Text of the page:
I remember as a kid hearing a common word float around that I didn’t really understand. It seemed to be a problem for everyone. The word was “stress”. I heard it circulating all the time and it got me curious. When I finally learned what it meant, I still didn’t really understand it. My young self thought, If you’re tired, sleep. If you’re too busy, do less. I couldn’t understand why people became stressed, when all they had to do was slow down!
Ignorance is bliss. With growing up comes many lovely things, including work, responsibility and this “stress” concept. I didn’t understand it then, but I do now.
There’s a saying that pops up in my newsfeed every so often that says:
“Normal is getting dressed in the clothes you buy for work, driving through traffic in a car you’re still paying for, to get to the job you need to pay for the clothes, the car, and the house you leave vacant all day so you can afford to live in it”
As funny as it sounds, it’s shockingly true. This is the life we have created for ourselves. We work as hard as we can to afford the things we think we need, to have the life we think we want.
A study conducted in 2013 by the Australian Psychological Society revealed that more than 73 per cent of Australians were experiencing negative health affects due to stress. The age group experiencing the most amount of stress was young adults and students, who also reported lower levels of wellbeing than any other age group. This seems really backwards to me, as young adulthood should be the prime of our life! Looking into it further, more than 52 per cent of these young adults reported financial burden to be the cause of their stress.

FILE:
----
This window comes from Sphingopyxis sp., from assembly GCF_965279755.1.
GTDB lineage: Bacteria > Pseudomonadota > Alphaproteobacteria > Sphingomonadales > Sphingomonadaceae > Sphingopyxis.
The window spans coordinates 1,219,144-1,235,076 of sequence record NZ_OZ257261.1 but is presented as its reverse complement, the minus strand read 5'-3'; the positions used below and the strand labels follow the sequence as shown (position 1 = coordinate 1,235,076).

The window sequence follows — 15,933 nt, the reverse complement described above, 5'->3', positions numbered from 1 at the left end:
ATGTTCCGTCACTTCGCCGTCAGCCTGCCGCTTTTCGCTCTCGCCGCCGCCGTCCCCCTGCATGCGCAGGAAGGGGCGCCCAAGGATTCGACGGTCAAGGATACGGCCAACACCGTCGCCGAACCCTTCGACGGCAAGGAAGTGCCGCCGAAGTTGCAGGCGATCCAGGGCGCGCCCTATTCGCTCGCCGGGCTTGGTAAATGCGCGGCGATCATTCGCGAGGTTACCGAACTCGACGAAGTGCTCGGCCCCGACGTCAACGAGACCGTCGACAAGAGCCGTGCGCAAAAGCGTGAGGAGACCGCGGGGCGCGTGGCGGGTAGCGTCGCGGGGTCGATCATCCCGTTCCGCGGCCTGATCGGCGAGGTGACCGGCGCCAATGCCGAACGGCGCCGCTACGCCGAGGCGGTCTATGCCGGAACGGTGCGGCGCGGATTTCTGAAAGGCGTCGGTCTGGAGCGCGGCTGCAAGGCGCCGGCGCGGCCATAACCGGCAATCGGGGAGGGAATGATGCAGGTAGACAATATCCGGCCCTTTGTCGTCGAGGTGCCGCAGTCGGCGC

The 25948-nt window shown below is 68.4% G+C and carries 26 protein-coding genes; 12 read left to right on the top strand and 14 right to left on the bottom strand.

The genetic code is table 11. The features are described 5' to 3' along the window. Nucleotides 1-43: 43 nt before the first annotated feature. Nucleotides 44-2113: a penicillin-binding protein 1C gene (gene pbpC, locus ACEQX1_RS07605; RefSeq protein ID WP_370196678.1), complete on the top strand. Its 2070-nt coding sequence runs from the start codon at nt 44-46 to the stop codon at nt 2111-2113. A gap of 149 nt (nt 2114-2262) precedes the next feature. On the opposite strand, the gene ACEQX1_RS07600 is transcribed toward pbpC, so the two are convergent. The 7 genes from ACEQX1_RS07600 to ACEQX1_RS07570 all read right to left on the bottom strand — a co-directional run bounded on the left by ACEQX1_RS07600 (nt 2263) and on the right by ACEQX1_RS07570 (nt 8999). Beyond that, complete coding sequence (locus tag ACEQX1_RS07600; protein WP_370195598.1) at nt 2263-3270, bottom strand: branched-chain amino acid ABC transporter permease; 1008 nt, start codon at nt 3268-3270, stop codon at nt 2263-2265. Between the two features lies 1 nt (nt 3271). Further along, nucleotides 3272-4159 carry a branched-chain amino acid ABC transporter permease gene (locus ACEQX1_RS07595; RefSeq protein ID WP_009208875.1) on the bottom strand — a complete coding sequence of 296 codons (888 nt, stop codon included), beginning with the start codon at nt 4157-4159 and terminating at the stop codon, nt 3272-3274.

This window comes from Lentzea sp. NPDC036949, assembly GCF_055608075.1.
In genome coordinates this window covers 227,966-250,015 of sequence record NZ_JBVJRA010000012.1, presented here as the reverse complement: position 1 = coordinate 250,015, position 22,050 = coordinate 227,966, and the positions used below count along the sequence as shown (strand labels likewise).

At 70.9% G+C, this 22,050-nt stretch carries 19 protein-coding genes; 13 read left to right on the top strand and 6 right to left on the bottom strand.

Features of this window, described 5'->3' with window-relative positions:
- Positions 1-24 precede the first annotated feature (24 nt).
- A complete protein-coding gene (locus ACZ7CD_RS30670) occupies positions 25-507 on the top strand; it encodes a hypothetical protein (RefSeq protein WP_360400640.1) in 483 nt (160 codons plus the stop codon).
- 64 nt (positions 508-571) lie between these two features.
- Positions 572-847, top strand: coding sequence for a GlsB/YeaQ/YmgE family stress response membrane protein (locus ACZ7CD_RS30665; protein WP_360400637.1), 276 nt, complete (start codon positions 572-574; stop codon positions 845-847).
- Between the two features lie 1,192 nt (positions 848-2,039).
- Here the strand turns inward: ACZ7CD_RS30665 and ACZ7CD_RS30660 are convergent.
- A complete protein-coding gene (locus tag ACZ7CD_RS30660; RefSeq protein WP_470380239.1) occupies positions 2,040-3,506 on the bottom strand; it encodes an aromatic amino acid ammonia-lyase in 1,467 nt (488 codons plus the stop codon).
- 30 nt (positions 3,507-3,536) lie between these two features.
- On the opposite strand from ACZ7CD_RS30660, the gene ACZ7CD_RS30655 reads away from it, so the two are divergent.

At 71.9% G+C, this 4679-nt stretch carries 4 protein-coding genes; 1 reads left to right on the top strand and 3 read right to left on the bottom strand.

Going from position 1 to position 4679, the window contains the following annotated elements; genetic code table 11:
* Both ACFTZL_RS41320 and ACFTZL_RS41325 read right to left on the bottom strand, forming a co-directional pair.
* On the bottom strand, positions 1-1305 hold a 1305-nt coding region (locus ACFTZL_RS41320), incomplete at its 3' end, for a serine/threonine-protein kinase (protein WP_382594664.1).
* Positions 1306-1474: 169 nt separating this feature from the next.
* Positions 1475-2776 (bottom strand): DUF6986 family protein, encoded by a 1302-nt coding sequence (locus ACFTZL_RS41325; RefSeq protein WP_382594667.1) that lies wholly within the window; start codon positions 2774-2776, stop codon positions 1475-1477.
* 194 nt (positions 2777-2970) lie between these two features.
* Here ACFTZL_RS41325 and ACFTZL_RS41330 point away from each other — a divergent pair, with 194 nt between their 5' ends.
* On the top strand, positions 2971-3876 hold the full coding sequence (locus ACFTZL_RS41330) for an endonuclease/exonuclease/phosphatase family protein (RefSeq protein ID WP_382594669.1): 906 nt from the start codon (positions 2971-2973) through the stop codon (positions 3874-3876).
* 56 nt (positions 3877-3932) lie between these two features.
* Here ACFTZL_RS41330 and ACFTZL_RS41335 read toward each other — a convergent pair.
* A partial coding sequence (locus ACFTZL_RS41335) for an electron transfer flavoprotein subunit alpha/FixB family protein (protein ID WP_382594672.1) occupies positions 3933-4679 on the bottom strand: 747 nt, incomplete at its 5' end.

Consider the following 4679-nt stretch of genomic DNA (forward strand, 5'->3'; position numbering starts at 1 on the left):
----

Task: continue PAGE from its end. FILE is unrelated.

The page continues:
Society puts a lot of pressure on young people to be successful and live the life everyone dreams of. In our desperate struggle for consolidation, we often lose perspective. If we don’t have that car by 25, we have failed. If we haven’t travelled the world and accumulated more than 2000 Instagram followers along the way, we have failed.
The saying “less is more” didn’t just happen by itself. Those words hold significant truth and apply to so many aspects of life. The more we have, the more we want until it becomes an insatiable thirst that can never be quenched. It’s often when we have the least amount of “stuff” that we discover we don’t really need all that much anyway!
1 Timothy 6:8 put it like this: “But if we have food and clothing, with these we will be content.”
Earthly possessions and the struggle to be as good as that person with the Rolex can destroy our happiness. While we are standing here trying to figure out how to frame the perfect photo, life is happening—and we might be missing it.
Take a step back, relax and want for nothing but the voice of the Saviour. He will show you how to succeed, and it will be unlike anything this world
Tips and Tricks
> Start your day with a motive to pay it forward.
Even if you don’t know what you’re going to do, at some point in the day aim to make somebody else’s life easier. Whether it be changing a flat tire or paying for somebody’s drink, do something that’s not for you. These tiny acts can make the biggest difference.
> Create a bucket list.
Crossing something off a bucket list can be so unusually rewarding, and it’s a good way to keep focused on moving forward. Create yourself a list of goals and accomplish them one at a time.
> Take photos and capture moments,
but then put your phone away and really be there. We tend to exist through our social media accounts, valuing the way our lives look as opposed to how they really might be. Before we know it, memories have happened but we’re still editing our picture. Switch your phone off and live in the moment you’ve just captured.
Take yourself on regular adventures to places you have never been before. We are inquisitive by nature, so fill that curiosity through healthy adventure.
> Don’t be a crab in the bucket.
Have you ever seen crabs pulling other crabs back down in order to be the first to escape from the bucket? Often we can’t stand to see others succeed when we are not. It takes a lot to see somebody flourish and be genuinely happy for them when we feel the opposite
about our own lives. Trust that God knows exactly what He’s doing with your life, let go, and be OK with waiting.
Ellesha Knight lives in Melbourne, Victoria, and is studying a Masters of Occupational Therapy at La Trobe University.